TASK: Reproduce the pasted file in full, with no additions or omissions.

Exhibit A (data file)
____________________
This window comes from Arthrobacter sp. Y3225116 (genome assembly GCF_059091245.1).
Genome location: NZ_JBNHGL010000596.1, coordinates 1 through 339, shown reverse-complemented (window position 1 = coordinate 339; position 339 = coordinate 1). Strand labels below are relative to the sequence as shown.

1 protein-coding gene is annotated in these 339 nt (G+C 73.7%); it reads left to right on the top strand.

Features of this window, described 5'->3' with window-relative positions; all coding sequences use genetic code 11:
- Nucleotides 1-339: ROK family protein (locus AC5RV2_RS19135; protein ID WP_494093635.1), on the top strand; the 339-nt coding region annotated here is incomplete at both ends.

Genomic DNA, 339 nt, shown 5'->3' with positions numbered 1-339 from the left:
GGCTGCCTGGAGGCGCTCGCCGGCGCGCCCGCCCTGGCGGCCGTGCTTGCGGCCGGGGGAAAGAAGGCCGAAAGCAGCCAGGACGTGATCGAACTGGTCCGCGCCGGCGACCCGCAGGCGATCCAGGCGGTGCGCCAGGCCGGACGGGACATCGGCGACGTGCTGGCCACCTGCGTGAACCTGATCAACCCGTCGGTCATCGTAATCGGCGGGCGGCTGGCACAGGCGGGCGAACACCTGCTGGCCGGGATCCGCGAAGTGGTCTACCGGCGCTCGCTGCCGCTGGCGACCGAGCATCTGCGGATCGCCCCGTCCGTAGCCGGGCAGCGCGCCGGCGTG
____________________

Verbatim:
This window comes from Arthrobacter sp. Y3225116 (genome assembly GCF_059091245.1).
Genome location: NZ_JBNHGL010000596.1, coordinates 1 through 339, shown reverse-complemented (window position 1 = coordinate 339; position 339 = coordinate 1). Strand labels below are relative to the sequence as shown.

1 protein-coding gene is annotated in these 339 nt (G+C 73.7%); it reads left to right on the top strand.

Features of this window, described 5'->3' with window-relative positions; all coding sequences use genetic code 11:
- Nucleotides 1-339: ROK family protein (locus AC5RV2_RS19135; protein ID WP_494093635.1), on the top strand; the 339-nt coding region annotated here is incomplete at both ends.

Genomic DNA, 339 nt, shown 5'->3' with positions numbered 1-339 from the left:
GGCTGCCTGGAGGCGCTCGCCGGCGCGCCCGCCCTGGCGGCCGTGCTTGCGGCCGGGGGAAAGAAGGCCGAAAGCAGCCAGGACGTGATCGAACTGGTCCGCGCCGGCGACCCGCAGGCGATCCAGGCGGTGCGCCAGGCCGGACGGGACATCGGCGACGTGCTGGCCACCTGCGTGAACCTGATCAACCCGTCGGTCATCGTAATCGGCGGGCGGCTGGCACAGGCGGGCGAACACCTGCTGGCCGGGATCCGCGAAGTGGTCTACCGGCGCTCGCTGCCGCTGGCGACCGAGCATCTGCGGATCGCCCCGTCCGTAGCCGGGCAGCGCGCCGGCGTG